1990 | 83 min | NOT-RATED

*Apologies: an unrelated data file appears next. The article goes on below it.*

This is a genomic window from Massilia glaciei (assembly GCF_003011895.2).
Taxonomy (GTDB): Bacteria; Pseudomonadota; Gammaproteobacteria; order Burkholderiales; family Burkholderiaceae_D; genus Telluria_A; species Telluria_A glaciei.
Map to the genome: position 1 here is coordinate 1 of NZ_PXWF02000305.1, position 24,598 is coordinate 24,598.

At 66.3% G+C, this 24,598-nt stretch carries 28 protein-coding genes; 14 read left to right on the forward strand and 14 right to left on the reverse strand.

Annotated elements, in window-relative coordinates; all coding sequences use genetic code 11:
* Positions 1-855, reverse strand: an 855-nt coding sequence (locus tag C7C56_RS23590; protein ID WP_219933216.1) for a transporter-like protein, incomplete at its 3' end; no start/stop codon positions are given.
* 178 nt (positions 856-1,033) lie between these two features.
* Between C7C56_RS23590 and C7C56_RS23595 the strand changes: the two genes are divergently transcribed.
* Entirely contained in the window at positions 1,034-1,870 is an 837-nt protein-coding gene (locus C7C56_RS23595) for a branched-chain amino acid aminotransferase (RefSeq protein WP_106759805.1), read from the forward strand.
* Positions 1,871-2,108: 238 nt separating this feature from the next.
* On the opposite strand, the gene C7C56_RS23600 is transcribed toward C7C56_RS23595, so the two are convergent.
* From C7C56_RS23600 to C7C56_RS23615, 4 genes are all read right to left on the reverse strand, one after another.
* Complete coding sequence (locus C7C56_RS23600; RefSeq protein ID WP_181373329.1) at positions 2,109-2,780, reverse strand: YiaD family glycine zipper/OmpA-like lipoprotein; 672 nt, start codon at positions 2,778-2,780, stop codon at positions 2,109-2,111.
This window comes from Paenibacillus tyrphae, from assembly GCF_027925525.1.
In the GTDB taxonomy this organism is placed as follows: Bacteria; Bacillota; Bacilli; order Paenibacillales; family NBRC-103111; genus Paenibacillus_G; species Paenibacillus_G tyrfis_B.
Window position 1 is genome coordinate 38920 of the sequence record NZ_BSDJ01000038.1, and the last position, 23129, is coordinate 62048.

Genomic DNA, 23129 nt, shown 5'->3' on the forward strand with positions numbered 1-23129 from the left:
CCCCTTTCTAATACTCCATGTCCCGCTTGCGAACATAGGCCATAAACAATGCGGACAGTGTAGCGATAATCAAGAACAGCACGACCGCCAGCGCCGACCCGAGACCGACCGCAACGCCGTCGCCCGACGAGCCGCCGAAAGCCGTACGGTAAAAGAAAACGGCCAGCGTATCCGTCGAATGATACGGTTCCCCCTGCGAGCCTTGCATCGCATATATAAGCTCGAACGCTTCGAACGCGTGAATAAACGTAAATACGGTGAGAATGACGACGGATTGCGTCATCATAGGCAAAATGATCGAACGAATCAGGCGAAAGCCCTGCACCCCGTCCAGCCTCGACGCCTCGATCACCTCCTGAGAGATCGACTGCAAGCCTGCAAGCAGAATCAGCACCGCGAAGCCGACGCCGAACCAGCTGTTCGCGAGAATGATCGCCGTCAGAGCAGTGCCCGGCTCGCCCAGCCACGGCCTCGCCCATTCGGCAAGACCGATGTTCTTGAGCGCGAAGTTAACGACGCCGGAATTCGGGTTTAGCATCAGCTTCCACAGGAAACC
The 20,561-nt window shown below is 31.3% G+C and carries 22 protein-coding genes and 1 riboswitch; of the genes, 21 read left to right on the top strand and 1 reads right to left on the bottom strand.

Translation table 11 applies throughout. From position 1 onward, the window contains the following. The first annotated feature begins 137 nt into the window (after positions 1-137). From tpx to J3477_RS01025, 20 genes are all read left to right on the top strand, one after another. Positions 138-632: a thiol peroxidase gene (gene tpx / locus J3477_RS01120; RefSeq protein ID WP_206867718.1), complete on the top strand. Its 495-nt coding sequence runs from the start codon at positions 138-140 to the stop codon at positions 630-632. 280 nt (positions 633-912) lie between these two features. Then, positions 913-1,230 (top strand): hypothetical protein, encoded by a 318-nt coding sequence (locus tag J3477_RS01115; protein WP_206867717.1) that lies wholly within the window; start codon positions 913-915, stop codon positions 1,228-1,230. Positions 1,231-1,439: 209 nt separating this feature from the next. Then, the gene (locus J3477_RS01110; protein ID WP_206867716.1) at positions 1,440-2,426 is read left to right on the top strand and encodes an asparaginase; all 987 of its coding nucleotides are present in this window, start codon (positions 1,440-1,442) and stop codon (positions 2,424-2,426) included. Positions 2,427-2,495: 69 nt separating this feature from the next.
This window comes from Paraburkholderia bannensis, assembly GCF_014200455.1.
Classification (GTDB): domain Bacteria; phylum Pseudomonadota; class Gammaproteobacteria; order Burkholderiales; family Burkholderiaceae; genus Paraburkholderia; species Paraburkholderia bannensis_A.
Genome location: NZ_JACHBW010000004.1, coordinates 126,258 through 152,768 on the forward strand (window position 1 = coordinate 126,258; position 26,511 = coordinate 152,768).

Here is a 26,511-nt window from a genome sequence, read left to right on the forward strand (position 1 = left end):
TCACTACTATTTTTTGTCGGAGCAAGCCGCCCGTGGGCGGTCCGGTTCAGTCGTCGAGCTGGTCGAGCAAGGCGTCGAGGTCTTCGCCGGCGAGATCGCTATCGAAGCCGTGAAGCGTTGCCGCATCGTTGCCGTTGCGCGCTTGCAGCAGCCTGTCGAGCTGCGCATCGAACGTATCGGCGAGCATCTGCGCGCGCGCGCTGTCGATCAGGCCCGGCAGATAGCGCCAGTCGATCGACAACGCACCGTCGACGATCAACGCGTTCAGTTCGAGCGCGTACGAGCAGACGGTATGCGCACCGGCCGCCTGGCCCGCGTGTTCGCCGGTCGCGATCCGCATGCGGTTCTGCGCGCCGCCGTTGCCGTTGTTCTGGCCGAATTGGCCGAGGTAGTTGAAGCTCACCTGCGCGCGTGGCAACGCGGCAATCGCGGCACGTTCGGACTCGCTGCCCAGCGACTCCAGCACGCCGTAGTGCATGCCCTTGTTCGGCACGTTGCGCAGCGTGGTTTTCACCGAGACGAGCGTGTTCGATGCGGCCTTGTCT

At age 73, writer and melancholy master of the bon mot, Quentin Crisp (1908-1999), became an Englishman in New York. Rossiter's camera follows Crisp about the streets of Manhattan, where Crisp seems very much at home, wearing eye shadow, appearing on a makeshift stage, making and repeating wry observations, talking to John Hurt (who played Crisp in the autobiographical TV movie, "The Naked Civil Servant"), and dining with friends. Others who know Crisp comment on him, on his life as an openly gay man with an effeminate manner, and on his place in the history of gays' social struggle. The portrait that emerges is of one wit and of suffering.